In the company of a dear friend and actual guinness, (No green beer, got to draw the line somewhere), I rang in the weekend with some genuine celtic tunage that DIDN’T involve anything from U2.

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Watching Sunday night’s Grammy awards semi-seriously (okay, not seriously at all), I was taken a little for a bit of nostalgia (after seeing Ringo and Paul on stage after all the CBS hype and them only getting the one song) for of all things, the record store experience.  This started  earlier in the week when I ordered my copy of the new Springsteen record via Amazon so I could get the dvd that came with the cd, which was also accompanied by an instant download of the cd you were ordering in addition to the actual cd.

Got all that. Good. Just struck me how different it was scraping together the $2.99 plus tax for my copy of Darkness on the Edge of Town, purchased with the help of my older sister who drove and the double stamp books I had filled to ease the purchase at Record Theater. I know it’s still here, but it’s not the same experience. The mall record shops had those jamokes behind the counter who thought they were cool because they worked in a record store in the mall, nevermind that they were minimum wage workers too. But let’s face it, stocking Clapton LPs does beat refilling the pop tart display at the grocery store, but I digress.

It’s great to get the music and take it with you wherever you go, after you remember to back it up and so and find the right format for playing it in once you own it, but the old school pursuit is gone. That finding the “precious” at a reasonable rate is gone, replaced by hearing a new release on Spotify. That too is okay, might actually be easier to find songs that you might have overlooked on an LP.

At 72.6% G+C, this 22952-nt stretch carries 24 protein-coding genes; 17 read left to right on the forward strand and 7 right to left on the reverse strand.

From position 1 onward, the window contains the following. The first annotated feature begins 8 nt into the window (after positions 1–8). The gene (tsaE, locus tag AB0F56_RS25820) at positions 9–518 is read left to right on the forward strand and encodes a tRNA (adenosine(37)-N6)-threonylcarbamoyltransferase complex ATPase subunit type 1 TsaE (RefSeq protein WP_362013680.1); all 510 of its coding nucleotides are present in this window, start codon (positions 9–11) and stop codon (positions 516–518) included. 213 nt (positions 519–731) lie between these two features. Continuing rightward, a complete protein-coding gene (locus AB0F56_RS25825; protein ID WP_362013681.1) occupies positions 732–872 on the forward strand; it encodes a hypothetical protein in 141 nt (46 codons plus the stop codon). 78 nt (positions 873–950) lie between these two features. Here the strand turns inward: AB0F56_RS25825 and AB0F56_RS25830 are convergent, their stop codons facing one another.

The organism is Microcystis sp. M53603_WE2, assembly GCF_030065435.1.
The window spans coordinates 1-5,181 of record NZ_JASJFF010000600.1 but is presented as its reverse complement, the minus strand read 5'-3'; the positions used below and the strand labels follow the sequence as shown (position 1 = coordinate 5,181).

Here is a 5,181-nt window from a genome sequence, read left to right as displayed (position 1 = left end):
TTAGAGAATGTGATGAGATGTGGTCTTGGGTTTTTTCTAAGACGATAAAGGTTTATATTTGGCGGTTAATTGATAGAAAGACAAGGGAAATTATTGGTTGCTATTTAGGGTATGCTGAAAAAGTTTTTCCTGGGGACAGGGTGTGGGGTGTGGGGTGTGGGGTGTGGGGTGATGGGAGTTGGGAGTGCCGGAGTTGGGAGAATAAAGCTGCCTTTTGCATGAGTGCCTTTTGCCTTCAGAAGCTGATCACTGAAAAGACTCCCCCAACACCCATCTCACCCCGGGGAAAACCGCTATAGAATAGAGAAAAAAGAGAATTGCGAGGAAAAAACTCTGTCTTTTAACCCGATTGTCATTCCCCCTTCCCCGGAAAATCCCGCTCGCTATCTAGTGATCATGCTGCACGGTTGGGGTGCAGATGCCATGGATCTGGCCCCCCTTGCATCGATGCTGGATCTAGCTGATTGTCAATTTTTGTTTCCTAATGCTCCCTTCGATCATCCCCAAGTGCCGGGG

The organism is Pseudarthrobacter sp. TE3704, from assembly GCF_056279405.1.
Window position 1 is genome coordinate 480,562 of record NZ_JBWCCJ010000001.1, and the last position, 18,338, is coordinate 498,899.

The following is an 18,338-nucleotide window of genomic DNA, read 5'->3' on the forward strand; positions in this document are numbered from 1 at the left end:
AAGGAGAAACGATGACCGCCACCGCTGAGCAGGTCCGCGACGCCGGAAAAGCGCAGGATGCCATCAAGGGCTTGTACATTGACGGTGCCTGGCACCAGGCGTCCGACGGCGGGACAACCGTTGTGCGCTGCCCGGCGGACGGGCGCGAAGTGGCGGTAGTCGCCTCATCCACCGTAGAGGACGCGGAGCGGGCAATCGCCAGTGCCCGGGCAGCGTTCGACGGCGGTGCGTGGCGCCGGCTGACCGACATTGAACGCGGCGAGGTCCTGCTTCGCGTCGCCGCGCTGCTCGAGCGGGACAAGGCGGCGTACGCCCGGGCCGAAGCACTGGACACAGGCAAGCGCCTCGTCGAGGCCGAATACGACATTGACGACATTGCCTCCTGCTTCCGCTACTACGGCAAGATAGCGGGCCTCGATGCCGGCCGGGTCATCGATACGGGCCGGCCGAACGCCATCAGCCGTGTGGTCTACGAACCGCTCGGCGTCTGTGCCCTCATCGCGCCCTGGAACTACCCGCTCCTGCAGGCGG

But…I reacquired a turntable not too long ago. I used to think I didn’t have enough of an audiophile ear to hear the difference in some of the formats outs there. From the low rent mp3s to Flacs to other “lossless” formats, the subtle things weren’t registering. I think that is the nature of some recordings, but some records where some care went into them, you do see (or hear) I should say, what the analog audio guys are talking about. No format is perfect. Lord know I purchased some titles in most of them, save eight tracks.

As I approach AARP availability in a few weeks, (shaddup) you notice the folks you instantly know, probably ought to be hanging up their rock and roll shoes, but it is a good thing to see them in there still swinging….showing the kids how it is done.

I was sorting through some acquisitions of all formats to see if the collection could use a little weeding (it could), and while I don’t miss the orange crates full of music as those things were heavy, the hunt was pretty awesome.

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A friend of mine lamented recently that he hoped for other things to bring people together other than sports teams, since it seemed like big Bills wins were the only time joy was spreading through his facebook feed. Almost immediately, I answered that I thought music had that power, that a great song not only “gets” you, but it brings people together, makes friends, build memories and other shared experiences that aren’t easily definable.